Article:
It is his first time. What will it be dance for three days back and forth to the center pole without water, no food and the sun beating down. It has been so hot. He stands his brown eyes seeing that beyond the shade of the corral in the firelight his family stands there for him and his uncles.

It is a lonely journey in a way and it is one that each dancer has decided to make, some by a dream that came one night, others who renew certain promises made from a long time ago, others do it for tradition, family or some need they don't have a clear answer for. There are 45 of them all together, mostly young men but there are some gray heads in there sprinkled about.

As they begin to dance from the edge to the center pole you can see that them in there, each ready to dance and sacrifice thirst and hunger to seek a personal quest, to test themselves and find some point where they might understand life a little better, balancing the world they see and those of a higher power.

The thunder has come closer and with it the wind picks up and the breeze is strong whipping branches and the songs go on. As the dancers move the thought comes to mind and if it rains it is said it will go hard on the dancers because it will dry them out.

Slowly the wind blows and shade around the corral dances in the wind, back and forth with each breeze and the rain begins to fall, all the time the drummers continue to sing and they stand and dance. The rain covers them and they are all wet. Night falls and this is the first night.

The dancers move back and forth to the center pole and rain falls on them, it is a hard rain covering every part of them. It rains and rains for two hours maybe more and those dancers continue to dance back and forth listening to the sound of the drum.

He moves like he is gliding, he has run each morning to get ready for this test, to eat those foods that have no salt and other things he was told to eat to preserve strength and promote endurance.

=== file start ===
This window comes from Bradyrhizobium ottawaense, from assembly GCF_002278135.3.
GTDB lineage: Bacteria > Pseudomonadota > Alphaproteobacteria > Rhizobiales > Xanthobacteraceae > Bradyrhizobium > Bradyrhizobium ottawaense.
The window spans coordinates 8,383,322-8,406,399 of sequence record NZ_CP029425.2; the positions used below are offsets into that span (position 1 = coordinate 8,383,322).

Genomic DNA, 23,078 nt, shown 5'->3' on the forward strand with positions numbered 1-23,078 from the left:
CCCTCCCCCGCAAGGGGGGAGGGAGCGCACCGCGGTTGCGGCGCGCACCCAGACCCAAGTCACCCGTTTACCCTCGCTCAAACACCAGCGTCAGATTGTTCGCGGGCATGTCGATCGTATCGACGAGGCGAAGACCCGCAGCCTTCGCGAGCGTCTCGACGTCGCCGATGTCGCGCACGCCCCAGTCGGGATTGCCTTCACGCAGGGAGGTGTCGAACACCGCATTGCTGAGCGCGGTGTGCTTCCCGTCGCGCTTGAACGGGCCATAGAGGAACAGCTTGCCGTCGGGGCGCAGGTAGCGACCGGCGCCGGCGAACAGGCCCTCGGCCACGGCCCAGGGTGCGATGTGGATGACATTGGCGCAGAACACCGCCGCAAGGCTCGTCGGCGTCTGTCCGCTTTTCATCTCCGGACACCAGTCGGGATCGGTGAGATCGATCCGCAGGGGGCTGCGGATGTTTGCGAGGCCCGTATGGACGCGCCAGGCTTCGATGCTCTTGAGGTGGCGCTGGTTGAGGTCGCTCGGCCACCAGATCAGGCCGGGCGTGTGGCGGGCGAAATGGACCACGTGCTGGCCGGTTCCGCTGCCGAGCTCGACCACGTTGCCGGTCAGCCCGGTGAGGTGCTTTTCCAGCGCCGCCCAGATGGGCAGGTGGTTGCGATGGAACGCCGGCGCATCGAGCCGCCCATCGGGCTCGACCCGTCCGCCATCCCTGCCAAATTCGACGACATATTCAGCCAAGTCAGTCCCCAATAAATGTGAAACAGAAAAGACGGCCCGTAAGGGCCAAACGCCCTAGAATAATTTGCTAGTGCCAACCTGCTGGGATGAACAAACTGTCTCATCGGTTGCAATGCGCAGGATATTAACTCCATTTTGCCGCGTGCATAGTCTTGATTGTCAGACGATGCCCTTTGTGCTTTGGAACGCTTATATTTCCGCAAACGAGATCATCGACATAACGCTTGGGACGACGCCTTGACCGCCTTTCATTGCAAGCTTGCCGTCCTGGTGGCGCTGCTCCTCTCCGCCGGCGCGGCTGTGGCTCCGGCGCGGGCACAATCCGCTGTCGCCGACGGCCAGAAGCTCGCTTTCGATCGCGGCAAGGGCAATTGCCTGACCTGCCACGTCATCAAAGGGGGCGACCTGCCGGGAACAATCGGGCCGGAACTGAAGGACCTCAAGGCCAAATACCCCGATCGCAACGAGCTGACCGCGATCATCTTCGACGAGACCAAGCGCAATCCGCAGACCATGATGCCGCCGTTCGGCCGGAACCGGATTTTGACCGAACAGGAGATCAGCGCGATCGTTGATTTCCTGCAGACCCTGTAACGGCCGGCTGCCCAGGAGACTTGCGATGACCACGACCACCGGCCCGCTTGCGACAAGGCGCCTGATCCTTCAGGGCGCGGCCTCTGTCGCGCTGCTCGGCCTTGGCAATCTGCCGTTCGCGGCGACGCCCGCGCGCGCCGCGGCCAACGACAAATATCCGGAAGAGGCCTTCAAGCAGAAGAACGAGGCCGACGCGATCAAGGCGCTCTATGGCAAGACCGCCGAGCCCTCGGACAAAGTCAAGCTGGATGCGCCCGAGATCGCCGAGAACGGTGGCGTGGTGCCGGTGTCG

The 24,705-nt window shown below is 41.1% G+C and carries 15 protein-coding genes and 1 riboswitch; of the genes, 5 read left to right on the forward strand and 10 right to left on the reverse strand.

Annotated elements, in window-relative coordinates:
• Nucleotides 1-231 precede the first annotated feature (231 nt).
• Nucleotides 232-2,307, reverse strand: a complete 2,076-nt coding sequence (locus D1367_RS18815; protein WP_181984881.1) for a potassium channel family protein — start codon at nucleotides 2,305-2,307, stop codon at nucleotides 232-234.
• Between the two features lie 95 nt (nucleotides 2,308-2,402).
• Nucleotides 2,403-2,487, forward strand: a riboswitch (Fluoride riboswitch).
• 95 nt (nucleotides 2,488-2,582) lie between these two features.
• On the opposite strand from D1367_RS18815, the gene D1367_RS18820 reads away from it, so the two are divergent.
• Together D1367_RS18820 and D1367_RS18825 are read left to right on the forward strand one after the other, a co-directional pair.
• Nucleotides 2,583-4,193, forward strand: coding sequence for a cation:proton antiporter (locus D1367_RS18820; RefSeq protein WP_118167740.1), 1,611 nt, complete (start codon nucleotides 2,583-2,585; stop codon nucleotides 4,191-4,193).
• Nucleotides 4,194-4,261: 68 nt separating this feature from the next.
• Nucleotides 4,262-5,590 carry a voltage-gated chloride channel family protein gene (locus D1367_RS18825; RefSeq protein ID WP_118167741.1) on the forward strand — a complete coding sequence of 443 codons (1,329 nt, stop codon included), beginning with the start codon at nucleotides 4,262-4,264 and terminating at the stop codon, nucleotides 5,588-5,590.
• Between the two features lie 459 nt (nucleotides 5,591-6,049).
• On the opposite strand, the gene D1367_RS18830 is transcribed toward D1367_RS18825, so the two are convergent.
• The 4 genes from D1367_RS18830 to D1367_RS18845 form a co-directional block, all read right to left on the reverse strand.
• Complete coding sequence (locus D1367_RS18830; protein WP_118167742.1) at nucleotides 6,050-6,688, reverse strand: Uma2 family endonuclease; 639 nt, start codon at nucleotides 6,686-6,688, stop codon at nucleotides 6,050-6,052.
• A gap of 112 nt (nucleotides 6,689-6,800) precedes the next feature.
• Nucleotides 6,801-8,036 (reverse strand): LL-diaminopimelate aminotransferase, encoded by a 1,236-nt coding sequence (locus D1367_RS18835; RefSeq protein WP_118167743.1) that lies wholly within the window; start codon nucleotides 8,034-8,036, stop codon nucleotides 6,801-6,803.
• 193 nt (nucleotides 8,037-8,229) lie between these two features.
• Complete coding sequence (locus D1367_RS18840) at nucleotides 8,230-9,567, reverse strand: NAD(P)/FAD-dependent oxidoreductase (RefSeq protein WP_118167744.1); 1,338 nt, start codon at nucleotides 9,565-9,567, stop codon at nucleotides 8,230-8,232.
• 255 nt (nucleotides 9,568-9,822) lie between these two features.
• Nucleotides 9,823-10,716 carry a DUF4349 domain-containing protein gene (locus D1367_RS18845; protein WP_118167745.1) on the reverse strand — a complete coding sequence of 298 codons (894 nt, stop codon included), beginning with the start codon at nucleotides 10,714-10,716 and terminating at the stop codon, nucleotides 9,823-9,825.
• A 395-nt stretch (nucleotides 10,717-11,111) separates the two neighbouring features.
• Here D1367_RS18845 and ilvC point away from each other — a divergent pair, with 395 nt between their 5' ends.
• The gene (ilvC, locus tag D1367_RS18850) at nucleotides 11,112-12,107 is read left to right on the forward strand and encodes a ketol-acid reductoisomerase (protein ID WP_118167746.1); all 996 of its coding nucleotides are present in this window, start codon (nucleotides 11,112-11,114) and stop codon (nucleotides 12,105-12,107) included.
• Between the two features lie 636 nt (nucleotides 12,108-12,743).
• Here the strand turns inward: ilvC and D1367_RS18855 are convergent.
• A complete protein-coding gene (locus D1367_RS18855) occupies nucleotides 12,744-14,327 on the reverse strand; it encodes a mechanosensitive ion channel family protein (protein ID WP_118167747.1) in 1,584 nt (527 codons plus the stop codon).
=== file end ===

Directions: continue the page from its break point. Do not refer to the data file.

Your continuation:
Those that sing have all danced years before and know the trial of mind, body and soul will be tested. A lightning filled sky the flashes and in the distance there stand the remains past Sun Dances, the old center poles appear white and pale with wind blown scarf remnants tied to their mast, each pole has it's own story to tell, and these men have been there before; just like him dancing. The song is strong and carries a certain sound, one of timelessness and measured step.

The yellow grass drinks up the rain which as been gone for so long. Soaked and wet they dance and then the drums stop and the rain continues to fall. The dancers retreat to the places they have picked out for the next three days and some sit and others lay down on a bed of leaves covered by a soaked white sheet and try to sleep; to dance again in the morning. The ground is wet and the wind blows cold.

In the midst of the wind, he lies there, his brown skin glistening from the rain and his own sweat. What is he is thinking? That I have to put the cold out of my mind and let it go. I can do this and sleep till daylight. In the morning before sunrise we will stand together with each other and greet the Dawn; so it have been done each year in this place by those who have danced before by my people, the tie continues. I am one of them and they are me....

This Sundance has begun the first night goes by filled with rain, wind and lightning. The black sky is filled with lightning flashes and with this the long night covers them and they wait for the first dawn.